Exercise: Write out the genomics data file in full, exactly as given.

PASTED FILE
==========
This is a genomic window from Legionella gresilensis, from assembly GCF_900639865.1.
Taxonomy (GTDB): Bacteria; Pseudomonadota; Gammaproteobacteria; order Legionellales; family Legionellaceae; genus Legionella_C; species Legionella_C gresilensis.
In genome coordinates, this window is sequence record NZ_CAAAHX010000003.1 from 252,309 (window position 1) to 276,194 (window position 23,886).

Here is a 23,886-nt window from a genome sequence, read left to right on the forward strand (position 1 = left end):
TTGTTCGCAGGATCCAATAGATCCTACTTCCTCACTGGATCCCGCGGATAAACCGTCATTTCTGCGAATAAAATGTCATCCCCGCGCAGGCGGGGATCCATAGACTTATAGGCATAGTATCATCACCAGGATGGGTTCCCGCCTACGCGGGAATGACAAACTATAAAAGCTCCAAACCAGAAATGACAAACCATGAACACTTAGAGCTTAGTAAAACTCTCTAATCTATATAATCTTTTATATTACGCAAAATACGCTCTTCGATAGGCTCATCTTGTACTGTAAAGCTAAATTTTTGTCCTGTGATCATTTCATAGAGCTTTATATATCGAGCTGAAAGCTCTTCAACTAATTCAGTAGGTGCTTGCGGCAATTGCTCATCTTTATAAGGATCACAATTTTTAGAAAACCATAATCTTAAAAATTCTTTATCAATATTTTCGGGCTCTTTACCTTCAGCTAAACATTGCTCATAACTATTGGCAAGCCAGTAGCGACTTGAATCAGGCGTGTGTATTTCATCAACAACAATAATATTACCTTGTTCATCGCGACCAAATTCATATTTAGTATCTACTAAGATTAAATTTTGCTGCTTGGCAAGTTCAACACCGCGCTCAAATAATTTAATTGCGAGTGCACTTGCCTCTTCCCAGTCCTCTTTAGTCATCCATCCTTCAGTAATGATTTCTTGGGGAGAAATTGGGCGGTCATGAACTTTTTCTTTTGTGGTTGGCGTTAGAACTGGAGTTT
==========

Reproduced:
This is a genomic window from Legionella gresilensis, from assembly GCF_900639865.1.
Taxonomy (GTDB): Bacteria; Pseudomonadota; Gammaproteobacteria; order Legionellales; family Legionellaceae; genus Legionella_C; species Legionella_C gresilensis.
In genome coordinates, this window is sequence record NZ_CAAAHX010000003.1 from 252,309 (window position 1) to 276,194 (window position 23,886).

Here is a 23,886-nt window from a genome sequence, read left to right on the forward strand (position 1 = left end):
TTGTTCGCAGGATCCAATAGATCCTACTTCCTCACTGGATCCCGCGGATAAACCGTCATTTCTGCGAATAAAATGTCATCCCCGCGCAGGCGGGGATCCATAGACTTATAGGCATAGTATCATCACCAGGATGGGTTCCCGCCTACGCGGGAATGACAAACTATAAAAGCTCCAAACCAGAAATGACAAACCATGAACACTTAGAGCTTAGTAAAACTCTCTAATCTATATAATCTTTTATATTACGCAAAATACGCTCTTCGATAGGCTCATCTTGTACTGTAAAGCTAAATTTTTGTCCTGTGATCATTTCATAGAGCTTTATATATCGAGCTGAAAGCTCTTCAACTAATTCAGTAGGTGCTTGCGGCAATTGCTCATCTTTATAAGGATCACAATTTTTAGAAAACCATAATCTTAAAAATTCTTTATCAATATTTTCGGGCTCTTTACCTTCAGCTAAACATTGCTCATAACTATTGGCAAGCCAGTAGCGACTTGAATCAGGCGTGTGTATTTCATCAACAACAATAATATTACCTTGTTCATCGCGACCAAATTCATATTTAGTATCTACTAAGATTAAATTTTGCTGCTTGGCAAGTTCAACACCGCGCTCAAATAATTTAATTGCGAGTGCACTTGCCTCTTCCCAGTCCTCTTTAGTCATCCATCCTTCAGTAATGATTTCTTGGGGAGAAATTGGGCGGTCATGAACTTTTTCTTTTGTGGTTGGCGTTAGAACTGGAGTTT